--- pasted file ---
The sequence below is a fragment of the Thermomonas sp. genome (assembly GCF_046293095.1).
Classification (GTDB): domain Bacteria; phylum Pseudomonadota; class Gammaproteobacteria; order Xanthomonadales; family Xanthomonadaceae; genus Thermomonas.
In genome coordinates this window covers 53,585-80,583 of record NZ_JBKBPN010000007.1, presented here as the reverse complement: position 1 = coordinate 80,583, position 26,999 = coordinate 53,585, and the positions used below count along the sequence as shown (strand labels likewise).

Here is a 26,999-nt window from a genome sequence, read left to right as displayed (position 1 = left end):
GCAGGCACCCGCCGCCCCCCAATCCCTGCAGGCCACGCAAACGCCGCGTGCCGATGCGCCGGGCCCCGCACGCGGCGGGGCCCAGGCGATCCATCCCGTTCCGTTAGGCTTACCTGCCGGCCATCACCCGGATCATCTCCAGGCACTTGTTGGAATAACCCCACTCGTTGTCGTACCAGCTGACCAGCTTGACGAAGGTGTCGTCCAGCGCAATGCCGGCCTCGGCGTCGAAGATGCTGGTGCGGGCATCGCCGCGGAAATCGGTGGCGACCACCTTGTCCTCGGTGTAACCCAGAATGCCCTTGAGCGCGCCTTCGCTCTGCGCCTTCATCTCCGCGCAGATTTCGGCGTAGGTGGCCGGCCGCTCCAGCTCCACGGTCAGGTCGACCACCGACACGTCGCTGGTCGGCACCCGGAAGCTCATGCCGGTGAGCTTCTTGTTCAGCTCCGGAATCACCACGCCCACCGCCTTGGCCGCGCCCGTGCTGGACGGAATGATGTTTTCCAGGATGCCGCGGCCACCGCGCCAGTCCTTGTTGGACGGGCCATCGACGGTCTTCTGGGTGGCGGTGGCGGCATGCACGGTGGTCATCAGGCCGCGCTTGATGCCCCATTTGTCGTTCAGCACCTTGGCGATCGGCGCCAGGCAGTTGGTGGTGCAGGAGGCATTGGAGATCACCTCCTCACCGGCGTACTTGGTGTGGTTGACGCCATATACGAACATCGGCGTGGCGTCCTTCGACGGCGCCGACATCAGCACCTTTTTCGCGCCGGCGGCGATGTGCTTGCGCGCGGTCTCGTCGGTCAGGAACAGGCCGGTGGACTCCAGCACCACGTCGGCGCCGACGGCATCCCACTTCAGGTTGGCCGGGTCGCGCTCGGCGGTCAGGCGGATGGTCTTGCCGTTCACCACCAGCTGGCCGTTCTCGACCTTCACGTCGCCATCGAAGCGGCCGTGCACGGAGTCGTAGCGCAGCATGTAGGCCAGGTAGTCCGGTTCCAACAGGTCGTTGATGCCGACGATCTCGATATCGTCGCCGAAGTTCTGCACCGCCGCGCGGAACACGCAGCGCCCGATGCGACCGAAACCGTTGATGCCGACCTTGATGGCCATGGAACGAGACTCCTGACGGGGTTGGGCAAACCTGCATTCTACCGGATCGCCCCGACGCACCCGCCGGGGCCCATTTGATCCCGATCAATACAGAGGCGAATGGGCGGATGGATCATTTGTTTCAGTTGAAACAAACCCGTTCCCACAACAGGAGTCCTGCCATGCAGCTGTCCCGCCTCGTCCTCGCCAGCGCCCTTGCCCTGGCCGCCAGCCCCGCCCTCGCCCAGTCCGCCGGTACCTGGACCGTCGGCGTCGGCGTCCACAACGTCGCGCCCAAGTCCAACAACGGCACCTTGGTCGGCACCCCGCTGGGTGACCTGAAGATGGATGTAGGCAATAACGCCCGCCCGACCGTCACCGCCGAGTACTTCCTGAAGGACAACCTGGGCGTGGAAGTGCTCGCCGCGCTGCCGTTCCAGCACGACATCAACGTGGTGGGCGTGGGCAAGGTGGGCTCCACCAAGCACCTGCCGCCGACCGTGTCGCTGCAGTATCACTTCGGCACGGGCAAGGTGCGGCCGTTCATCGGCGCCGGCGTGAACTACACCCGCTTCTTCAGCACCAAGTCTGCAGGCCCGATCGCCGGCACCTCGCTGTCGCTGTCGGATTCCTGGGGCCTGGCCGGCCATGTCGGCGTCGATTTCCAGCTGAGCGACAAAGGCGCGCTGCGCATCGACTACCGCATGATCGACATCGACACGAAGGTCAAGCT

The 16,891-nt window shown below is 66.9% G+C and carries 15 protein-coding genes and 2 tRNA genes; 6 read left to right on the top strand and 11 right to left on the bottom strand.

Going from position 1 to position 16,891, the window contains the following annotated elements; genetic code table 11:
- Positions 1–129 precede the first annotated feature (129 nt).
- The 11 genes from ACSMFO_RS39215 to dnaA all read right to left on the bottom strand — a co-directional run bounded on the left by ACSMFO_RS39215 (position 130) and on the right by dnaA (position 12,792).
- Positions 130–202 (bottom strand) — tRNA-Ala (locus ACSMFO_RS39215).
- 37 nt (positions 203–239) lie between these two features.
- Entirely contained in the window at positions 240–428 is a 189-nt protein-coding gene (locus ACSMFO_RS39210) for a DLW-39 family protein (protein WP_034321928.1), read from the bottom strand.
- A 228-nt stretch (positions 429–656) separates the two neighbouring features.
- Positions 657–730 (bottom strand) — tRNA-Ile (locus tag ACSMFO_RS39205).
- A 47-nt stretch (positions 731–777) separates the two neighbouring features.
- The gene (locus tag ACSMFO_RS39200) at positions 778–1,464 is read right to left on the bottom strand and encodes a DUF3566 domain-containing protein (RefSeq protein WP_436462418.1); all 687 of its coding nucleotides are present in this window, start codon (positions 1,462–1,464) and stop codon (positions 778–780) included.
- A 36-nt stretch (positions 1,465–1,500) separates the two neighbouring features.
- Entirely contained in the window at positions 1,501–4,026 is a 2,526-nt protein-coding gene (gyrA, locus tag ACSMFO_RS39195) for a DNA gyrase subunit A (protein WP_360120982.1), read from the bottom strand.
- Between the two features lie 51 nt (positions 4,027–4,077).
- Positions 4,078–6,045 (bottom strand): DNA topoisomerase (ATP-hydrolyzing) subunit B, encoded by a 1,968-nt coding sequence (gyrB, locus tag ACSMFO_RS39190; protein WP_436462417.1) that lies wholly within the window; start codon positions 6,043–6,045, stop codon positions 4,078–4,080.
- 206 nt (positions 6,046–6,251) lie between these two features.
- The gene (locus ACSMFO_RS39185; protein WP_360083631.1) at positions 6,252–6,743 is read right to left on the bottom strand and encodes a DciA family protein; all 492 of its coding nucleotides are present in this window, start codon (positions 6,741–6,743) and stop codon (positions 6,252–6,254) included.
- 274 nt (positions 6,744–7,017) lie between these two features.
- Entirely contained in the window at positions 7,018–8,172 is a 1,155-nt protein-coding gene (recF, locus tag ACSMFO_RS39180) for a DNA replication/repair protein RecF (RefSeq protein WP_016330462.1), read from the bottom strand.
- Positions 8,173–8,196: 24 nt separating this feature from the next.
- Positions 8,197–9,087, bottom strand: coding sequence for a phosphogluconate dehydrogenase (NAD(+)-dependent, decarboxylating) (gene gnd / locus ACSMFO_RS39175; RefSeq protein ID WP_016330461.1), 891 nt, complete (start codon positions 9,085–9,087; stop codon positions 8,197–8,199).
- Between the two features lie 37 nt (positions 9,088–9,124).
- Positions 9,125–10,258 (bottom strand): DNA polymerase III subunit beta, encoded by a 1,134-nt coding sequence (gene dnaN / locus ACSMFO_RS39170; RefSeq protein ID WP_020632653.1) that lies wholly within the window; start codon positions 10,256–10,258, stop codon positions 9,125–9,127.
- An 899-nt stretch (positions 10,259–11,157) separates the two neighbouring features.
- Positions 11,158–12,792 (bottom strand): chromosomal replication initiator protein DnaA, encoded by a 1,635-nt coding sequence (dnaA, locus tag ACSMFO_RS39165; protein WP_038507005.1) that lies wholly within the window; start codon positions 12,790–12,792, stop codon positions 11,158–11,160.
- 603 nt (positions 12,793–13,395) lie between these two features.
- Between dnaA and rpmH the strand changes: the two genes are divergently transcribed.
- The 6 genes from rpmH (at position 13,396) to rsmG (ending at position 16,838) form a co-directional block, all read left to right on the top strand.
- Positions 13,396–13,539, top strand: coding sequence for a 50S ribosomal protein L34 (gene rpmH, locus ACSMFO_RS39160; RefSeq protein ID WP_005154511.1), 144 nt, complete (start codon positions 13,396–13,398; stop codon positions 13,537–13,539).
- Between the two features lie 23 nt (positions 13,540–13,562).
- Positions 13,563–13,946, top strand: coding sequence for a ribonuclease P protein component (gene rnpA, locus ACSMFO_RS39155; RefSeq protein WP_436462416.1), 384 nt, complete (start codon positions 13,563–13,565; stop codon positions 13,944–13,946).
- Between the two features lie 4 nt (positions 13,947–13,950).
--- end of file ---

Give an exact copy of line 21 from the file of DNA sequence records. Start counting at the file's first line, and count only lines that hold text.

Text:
- 206 nt (positions 6,046–6,251) lie between these two features.